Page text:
State Superintendent of Public Instruction Tony Thurmond announced that he has secured an additional $1.4 million in private funding for teachers in California high schools to help deliver financial literacy courses.
Thurmond was joined in a virtual press conference by Tim Ranzetta, co-founder of California-based nonprofit Next Gen Personal Finance, who is partnering with the state to provide teacher stipends and professional development for financial literacy. This public-private partnership provides $1.4 million in professional development grants to train high school teachers, enabling them to offer personal finance electives at their high schools and a district-matching grant program for personal finance specialists.
Research shows that students who have access to high-quality financial education have better financial outcomes as adults, resulting in less debt, and a higher quality of life. According to a Next Gen report, while 70 percent of high school students nationwide have access to a personal finance elective or a guaranteed course, only 26 percent in California do.
“Providing financial literacy gives students a way of learning in very hands-on and practical ways. Financial literacy is especially critical at a time of rising inflation, where many families are facing tough economic choices. These classes will increase our students’ awareness and allow them to live a life without debt and to make better financial choices,” said Thurmond. “There are academic benefits to our students as well, and these courses can align with our A-G requirements. We know that Californians live with a very high cost of living, there’s a lot of poverty and a lot of challenges, and we believe that these are tools that will help to improve the lives of our young people, maybe even engage them in ways that will make them more excited about what they’re learning in mathematics, science, and other subjects.”
In addition to the Next Gen Personal Finance grant, the 2022-2023 state budget provides a $3.5 billion Arts, Music and Instructional Materials Discretionary Block Grant to county offices of education, school districts, charter schools and the state special schools. These block grant funds will be available to supplement Next Gen Personal Finance’s donation and support schools’ ability to expand financial literacy course offerings. The one-time grant is available for encumbrance through the 2025-2026 fiscal year and is allocated on a per-pupil basis.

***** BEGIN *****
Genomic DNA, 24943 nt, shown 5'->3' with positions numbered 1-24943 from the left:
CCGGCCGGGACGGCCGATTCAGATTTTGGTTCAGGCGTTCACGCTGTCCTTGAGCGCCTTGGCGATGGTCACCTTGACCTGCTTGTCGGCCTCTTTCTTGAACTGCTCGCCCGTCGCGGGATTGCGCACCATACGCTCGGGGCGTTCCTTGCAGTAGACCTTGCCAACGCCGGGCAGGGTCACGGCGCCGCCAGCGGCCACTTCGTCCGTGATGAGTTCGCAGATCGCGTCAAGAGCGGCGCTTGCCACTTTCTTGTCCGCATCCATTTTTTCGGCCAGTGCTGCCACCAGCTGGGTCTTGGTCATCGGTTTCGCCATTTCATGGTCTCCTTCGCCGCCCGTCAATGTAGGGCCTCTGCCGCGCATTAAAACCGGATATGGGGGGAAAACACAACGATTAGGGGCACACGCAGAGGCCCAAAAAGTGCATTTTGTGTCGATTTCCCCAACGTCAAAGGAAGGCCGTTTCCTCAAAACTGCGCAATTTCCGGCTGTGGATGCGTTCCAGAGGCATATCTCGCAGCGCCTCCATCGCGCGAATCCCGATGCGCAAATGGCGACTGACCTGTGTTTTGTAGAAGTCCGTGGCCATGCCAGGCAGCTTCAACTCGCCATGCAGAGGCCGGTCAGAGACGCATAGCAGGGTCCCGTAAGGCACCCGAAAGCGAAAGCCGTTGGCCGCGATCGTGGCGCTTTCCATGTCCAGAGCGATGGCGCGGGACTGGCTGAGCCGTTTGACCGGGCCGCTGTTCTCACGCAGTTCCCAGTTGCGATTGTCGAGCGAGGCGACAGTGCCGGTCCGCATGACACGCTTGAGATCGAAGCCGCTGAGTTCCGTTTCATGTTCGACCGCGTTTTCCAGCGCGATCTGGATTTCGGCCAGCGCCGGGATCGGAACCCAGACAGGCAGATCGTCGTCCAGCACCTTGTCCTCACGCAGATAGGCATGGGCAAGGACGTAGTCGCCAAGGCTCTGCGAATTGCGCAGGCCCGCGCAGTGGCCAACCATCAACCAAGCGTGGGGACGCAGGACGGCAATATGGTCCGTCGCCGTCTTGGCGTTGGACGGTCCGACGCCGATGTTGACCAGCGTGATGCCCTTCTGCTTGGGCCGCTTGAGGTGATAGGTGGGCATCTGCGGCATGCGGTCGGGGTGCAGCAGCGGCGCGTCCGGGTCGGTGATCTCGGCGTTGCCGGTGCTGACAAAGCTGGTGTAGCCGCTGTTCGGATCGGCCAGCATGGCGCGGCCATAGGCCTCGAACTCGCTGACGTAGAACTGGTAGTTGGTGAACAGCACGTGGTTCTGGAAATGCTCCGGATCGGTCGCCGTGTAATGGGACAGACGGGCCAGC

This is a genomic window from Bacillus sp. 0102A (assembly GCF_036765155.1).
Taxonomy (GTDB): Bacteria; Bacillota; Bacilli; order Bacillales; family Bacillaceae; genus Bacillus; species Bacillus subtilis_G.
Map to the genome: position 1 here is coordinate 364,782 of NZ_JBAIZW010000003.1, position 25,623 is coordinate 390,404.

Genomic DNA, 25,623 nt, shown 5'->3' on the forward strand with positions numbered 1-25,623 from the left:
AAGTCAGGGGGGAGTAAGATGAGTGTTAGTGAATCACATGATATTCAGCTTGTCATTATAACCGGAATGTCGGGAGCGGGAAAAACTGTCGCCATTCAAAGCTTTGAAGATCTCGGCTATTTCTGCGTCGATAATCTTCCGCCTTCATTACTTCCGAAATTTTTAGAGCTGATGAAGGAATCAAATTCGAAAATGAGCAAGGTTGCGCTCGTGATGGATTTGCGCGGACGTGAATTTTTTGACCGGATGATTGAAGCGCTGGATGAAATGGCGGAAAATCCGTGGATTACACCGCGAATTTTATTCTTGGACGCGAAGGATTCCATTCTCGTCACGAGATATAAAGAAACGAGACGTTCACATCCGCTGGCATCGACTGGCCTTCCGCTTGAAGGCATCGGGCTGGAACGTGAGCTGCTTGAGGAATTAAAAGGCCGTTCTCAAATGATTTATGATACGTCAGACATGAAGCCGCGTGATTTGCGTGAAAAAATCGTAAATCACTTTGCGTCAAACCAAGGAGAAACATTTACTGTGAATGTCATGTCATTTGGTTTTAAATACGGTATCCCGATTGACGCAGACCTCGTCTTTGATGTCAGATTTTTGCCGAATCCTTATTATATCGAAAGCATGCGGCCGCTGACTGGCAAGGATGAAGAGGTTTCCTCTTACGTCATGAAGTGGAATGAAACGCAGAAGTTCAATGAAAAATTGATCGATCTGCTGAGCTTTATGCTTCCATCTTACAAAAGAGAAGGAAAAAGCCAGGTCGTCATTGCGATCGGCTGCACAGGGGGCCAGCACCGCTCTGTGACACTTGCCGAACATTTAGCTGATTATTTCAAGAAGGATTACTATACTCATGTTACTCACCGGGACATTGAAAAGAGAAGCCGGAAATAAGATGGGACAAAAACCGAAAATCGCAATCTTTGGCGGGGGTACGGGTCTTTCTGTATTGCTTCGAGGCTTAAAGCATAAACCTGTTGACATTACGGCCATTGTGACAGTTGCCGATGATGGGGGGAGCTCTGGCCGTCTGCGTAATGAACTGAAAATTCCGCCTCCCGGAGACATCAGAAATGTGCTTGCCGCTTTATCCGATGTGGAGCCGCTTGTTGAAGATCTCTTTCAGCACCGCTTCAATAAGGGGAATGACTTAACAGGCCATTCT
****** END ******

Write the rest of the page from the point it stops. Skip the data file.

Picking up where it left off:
“I want to say again how enormously grateful I am and our organization is to Superintendent Thurmond for his vision and leadership in forming this partnership,” said Ranzetta. “We’re extraordinarily proud to be part of a plan to provide our California high school students with the knowledge so they can thrive and flourish in the financial world we inhabit.”
Grant funds will be used to deliver professional development workshops to increase teacher confidence to teach the course. Teachers will receive stipends for their participation. Starting today, the first 1,000 California public high school teachers who complete 20 hours of professional development with Next Gen Personal Finance will earn a $500 stipend. Teachers can sign up for these professional development workshops via the Next Gen Personal Finance Certification Courses, On-Demand, and Virtual PD pages.
Funds will also be used to catalyze access in the five largest public-school districts in the state; Los Angeles, San Diego, Fresno, Long Beach, and San Francisco. Next Gen Personal Finance is offering a matching grant program to help each district hire a personal finance specialist. This specialist will provide curriculum support and professional development to support educators within the district. These districts can receive further details about this grant program by contacting senior project manager Tori Mansfield at firstname.lastname@example.org.
In addition to the Next Gen Personal Finance curriculum currently being used by more than 4,000 California educators, other high-quality resources are listed on the California Department of Education Grades K–12 Financial Literacy Resources web page.